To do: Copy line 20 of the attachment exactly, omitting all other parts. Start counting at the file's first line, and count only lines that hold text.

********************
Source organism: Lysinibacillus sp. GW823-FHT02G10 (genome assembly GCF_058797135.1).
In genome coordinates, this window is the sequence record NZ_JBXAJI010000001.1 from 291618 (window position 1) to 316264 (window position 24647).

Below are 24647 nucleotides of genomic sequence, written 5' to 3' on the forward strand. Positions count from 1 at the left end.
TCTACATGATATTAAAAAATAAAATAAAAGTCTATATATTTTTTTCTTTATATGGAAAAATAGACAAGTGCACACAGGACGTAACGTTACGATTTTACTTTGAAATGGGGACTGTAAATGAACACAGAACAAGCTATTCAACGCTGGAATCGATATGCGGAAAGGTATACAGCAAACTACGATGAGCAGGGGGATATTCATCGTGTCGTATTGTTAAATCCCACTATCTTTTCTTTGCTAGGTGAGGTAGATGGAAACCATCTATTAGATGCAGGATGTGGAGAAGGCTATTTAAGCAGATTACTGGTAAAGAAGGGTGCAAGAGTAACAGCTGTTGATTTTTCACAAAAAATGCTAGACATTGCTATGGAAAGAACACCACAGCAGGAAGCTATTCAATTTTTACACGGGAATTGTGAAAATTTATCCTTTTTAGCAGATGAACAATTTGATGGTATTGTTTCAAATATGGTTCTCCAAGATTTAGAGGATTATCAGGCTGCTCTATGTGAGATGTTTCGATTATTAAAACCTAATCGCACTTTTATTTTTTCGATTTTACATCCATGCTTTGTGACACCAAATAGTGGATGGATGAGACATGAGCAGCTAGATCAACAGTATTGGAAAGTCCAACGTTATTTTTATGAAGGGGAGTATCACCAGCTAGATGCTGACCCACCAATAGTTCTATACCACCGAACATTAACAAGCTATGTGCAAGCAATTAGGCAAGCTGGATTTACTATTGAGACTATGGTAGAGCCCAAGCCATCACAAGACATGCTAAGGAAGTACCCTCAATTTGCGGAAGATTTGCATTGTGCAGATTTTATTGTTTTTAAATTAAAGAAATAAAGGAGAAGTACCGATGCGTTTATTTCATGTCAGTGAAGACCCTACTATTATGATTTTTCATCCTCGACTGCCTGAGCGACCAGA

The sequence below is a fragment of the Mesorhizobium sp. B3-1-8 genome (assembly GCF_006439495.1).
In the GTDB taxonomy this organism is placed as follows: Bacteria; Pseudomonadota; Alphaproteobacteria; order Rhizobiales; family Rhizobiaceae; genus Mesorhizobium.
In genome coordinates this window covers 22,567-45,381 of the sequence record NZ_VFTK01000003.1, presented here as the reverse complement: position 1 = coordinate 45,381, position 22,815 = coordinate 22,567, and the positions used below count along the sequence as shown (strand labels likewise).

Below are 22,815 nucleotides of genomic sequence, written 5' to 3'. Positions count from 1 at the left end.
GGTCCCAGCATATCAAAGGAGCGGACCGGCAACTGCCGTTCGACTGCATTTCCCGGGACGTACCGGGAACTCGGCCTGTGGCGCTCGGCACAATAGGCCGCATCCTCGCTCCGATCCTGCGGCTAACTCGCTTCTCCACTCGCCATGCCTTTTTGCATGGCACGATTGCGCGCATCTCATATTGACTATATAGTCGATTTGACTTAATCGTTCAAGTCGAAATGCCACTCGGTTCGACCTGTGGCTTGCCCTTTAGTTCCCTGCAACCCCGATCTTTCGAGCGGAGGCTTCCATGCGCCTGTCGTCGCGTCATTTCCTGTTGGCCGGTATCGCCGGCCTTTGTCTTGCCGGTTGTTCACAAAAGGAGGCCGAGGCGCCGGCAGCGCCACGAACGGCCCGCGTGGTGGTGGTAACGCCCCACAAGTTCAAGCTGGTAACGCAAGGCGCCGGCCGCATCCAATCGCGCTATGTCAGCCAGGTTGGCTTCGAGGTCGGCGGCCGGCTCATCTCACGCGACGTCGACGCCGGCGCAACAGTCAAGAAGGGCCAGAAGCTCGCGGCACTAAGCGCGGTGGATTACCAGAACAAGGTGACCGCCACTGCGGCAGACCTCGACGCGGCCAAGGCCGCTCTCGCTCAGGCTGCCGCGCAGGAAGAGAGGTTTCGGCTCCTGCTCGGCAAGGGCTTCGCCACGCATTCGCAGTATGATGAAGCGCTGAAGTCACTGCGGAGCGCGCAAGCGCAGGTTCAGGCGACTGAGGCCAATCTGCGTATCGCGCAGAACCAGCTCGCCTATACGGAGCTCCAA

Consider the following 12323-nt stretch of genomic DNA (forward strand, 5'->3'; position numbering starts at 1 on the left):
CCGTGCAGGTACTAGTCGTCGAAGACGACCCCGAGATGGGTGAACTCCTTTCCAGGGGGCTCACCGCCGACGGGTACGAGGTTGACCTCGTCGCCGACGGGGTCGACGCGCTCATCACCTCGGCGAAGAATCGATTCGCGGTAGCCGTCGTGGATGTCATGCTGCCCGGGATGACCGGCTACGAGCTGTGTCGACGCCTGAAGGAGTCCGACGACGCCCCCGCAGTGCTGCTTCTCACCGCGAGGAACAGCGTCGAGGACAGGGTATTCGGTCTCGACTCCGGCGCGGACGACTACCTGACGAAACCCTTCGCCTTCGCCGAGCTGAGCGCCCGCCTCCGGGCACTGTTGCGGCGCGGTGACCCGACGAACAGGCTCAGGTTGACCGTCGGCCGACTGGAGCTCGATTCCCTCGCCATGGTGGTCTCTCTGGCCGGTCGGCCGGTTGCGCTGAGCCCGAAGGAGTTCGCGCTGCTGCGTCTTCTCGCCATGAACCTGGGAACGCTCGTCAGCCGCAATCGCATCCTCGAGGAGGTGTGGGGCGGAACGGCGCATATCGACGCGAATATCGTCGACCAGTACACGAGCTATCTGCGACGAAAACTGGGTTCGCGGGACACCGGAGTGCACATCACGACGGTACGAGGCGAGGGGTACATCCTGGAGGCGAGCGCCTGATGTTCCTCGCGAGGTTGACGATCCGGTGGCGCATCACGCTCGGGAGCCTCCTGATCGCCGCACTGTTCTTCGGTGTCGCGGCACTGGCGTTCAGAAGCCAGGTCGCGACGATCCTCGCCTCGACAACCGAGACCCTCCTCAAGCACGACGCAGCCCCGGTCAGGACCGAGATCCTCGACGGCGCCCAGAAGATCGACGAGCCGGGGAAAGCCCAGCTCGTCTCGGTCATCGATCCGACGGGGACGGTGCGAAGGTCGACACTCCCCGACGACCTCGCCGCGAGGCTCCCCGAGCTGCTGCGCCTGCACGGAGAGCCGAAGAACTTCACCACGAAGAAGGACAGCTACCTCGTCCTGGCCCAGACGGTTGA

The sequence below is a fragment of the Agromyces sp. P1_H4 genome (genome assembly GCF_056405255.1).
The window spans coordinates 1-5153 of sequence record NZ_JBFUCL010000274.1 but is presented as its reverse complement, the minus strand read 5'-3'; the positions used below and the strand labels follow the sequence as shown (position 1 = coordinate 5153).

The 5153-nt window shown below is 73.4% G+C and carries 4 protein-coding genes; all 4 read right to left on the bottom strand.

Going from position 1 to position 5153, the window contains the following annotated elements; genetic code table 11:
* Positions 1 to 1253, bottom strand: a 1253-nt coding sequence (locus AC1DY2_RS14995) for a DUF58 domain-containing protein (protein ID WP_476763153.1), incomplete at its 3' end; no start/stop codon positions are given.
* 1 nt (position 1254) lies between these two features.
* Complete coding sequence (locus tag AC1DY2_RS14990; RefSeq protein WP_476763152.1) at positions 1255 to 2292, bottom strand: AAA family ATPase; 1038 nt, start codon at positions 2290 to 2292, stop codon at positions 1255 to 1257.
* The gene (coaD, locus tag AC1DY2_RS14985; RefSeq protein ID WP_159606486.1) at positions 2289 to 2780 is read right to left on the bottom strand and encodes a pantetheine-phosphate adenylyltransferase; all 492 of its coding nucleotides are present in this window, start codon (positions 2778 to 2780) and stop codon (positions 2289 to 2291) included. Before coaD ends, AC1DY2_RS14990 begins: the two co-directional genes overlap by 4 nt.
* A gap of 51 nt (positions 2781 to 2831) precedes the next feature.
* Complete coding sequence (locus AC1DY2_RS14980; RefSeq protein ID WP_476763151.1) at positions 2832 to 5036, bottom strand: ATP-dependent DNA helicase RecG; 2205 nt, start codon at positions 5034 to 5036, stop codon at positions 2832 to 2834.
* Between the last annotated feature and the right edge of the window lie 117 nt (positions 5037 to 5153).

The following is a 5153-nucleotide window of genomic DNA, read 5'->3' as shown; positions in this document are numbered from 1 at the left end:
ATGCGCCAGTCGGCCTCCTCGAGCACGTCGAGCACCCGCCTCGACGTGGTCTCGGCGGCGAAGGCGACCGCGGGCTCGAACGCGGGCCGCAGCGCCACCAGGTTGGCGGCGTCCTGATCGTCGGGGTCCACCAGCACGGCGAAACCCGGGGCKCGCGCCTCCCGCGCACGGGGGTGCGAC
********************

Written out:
* A gap of 51 nt (positions 2781 to 2831) precedes the next feature.